It's hotter than you may think!
Each year, with warm weather, sadly comes tragic cases of children being left in hot cars and dying from heat stroke. In just 2016 alone, 16 children have already died in hot cars, and there have been many other near fatalities! But hot cars do not need to be a danger to kids, if parents can keep their cool.
On average, 37 children die of heat stroke each year after being left in a hot car, according to KidsAndCars.org. While it may be hard to imagine, many deaths have occurred when over-stressed parents forgot that their children were in the backseat.
Hot-car tragedies often occur because there has been a recent change in a driver's routine. If stressed, a parent or caregiver can sometimes forget that their child is even in the car. Worse yet, some consciously leave children "just for a minute" to do an errand (running into a store, etc.) not realizing how quickly the temperature in a car can rise to dangerous levels. (see chart above)
Even if it's only 70 degrees outside, a car can quickly heat to more than 104 degrees +. Jennifer Stockburger, Consumer Reports' Director of Operations, says researchers are working on devices such as weight sensors or heartbeat monitors to detect the presence of a child in the backseat, but currently there is nothing to warn a driver that a child has been left behind. Though some child seat manufacturers are now working to incorporate technologies into the child seat itself.
Tips to Prevent Hot-Car Tragedies
Simple rule: Never leave a child unattended in a vehicle, not even for a minute. In addition to this danger, it is against the law in many states and jurisdictions.
Schedule a cell-phone reminder to yourself to be sure you’ve gotten the children safely to their destination.
Make it a habit to check your vehicle each time after existing that all occupants have left or have been carried out when unloading. If you lock the door with a key, rather than a remote, it forces one last look in the car before leaving it.
Always lock your car and keep keys and remotes away from children.
To serve as a reminder, keep a stuffed animal on the front passenger seat when carrying a child in the backseat.
As an insurance policy - place something in the backseat that you would need, such as a purse, briefcase or cell phone.
Have a plan that your childcare provider will call you if your child does not show up.
- If you see a child alone in a car, especially if they seem hot, call 911 immediately to help get them out.
Dangers of leaving your dog in a hot car!
Every year, dogs suffer and die when their owners make the mistake of leaving them in a parked car—even for “just a minute”—while they run an errand. Parked cars are even worse deathtraps for dogs: On a 78-degree day, the temperature inside a parked car can soar to between 100 and 120 degrees in just minutes, and on a 90-degree day, the interior temperature can reach as high as 160 degrees in less than 10 minutes.
Animals can sustain brain damage or even die from heatstroke in just 15 minutes. Beating the heat is extra tough for dogs because they can only cool themselves by panting and by sweating through their paw pads.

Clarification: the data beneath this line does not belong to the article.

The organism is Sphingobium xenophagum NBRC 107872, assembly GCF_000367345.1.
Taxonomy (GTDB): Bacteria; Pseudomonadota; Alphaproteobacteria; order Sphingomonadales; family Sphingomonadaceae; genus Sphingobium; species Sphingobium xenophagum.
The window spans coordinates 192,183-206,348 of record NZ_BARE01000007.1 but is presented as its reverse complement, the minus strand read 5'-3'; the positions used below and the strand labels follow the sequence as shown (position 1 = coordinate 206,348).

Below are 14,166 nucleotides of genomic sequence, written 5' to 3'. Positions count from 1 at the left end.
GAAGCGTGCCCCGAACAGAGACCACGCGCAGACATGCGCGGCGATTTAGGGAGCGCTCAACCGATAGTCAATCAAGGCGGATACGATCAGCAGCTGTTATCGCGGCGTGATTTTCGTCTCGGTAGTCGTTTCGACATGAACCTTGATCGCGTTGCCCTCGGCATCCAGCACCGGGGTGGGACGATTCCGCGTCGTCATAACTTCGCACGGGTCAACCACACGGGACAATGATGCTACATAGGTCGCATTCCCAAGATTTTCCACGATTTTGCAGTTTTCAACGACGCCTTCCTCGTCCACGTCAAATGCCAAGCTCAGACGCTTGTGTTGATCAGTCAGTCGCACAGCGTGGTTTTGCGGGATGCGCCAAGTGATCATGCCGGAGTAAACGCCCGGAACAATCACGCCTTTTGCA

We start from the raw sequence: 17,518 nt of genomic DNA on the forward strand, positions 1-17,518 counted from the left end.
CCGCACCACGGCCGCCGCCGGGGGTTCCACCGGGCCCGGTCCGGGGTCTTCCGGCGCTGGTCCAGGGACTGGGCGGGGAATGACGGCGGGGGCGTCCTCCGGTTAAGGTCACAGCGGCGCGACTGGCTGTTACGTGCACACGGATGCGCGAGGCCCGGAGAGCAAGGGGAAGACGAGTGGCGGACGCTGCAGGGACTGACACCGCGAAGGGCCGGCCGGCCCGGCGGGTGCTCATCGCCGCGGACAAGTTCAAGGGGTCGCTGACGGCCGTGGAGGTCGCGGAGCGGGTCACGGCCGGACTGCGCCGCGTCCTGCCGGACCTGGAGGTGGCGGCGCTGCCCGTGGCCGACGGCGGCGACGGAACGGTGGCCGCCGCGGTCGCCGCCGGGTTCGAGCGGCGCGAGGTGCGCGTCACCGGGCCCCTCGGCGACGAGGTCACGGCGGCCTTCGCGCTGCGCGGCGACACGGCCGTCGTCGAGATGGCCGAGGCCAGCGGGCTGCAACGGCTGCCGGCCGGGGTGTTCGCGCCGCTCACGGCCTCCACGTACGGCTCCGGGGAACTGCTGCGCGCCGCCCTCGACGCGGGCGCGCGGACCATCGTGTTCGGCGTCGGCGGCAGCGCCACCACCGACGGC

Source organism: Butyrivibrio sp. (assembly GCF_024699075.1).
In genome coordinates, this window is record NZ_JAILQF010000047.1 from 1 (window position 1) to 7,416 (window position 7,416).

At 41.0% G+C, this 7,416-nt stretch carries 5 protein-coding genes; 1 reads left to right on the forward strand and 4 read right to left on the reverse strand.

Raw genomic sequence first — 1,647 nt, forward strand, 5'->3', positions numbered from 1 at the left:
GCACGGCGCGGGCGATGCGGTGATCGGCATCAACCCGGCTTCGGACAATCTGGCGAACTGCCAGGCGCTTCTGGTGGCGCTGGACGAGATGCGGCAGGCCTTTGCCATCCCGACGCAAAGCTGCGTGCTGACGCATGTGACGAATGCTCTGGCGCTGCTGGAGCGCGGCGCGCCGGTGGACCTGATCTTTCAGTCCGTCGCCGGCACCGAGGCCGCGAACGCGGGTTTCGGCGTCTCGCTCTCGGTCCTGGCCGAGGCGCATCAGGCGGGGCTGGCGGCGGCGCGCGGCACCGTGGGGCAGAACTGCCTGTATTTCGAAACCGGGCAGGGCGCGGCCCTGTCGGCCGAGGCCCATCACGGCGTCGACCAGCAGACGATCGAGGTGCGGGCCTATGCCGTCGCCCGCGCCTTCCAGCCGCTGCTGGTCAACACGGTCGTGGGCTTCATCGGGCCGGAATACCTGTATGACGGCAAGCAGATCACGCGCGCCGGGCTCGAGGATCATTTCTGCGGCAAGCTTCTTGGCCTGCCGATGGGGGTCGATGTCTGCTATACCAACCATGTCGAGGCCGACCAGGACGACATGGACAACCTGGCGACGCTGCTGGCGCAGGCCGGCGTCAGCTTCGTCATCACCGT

If you see a dog left alone in a hot car, take down the car’s color, model, make, and license plate number. Have the owner paged in the nearest building or business, or call local humane authorities or police. Have someone keep an eye on the dog. DO NOT leave the scene until the situation has been resolved.
If the authorities are unresponsive or too slow and the dog’s life appears to be in imminent danger, find a witness (or several) who will back up your assessment, take steps to remove the suffering animal from the car, and then wait for authorities to arrive.
Tips on what to do!
Watch for heatstroke symptoms such as restlessness, excessive thirst, thick saliva, heavy panting, lethargy, lack of appetite, dark tongue, rapid heartbeat, fever, vomiting, bloody diarrhea, and lack of coordination. If a dog shows any of these symptoms, get him or her out of the heat, preferably into an air-conditioned vehicle, and then to a veterinarian immediately. If you are unable to transport the dog yourself, take him or her into an air-conditioned building if possible and call animal control: Tell them it is an emergency.
Provide water to drink, and if possible spray the dog with a garden hose or immerse him or her in a tub of cool (but not iced) water for up to two minutes in order to lower the body temperature gradually. You can also place the dog in front of an electric fan. Applying cool, wet towels to the groin area, stomach, chest, and paws can also help. Be careful not to use ice or cold water, and don’t over cool the animal.
When walking your dog, keep in mind that if it feels hot enough to fry an egg outside, it probably is. When the air temperature is 86 degrees, the asphalt can reach a sizzling 135 degrees — more than hot enough to cook an egg in five minutes. And it can do the same to our canine companions’ sensitive foot pads.
On an 87-degree day, asphalt temperatures can reach 140 degrees, hot enough to cause burns, permanent damage and scarring after just one minute of contact. Rapid burns and blistering can occur at 150 degrees. Hot sidewalks, pavement and parking lots can not only burn paws, they also reflect heat onto dogs’ bodies , increasing their risk of deadly heatstroke.
If you wouldn’t put your dog in a frying pan, please don’t make him or her walk on hot pavement. Always test the pavement with your hand before setting out (too hot to touch is too hot for Spot), walk early in the morning or late at night when it’s cooler, carry water and take frequent breaks in shady spots and never make dogs wear muzzles that restrict their breathing
Remember to stay cool in the heat of the moment-- it may save a life!
Car Leasing Concierge 1-800-886-1950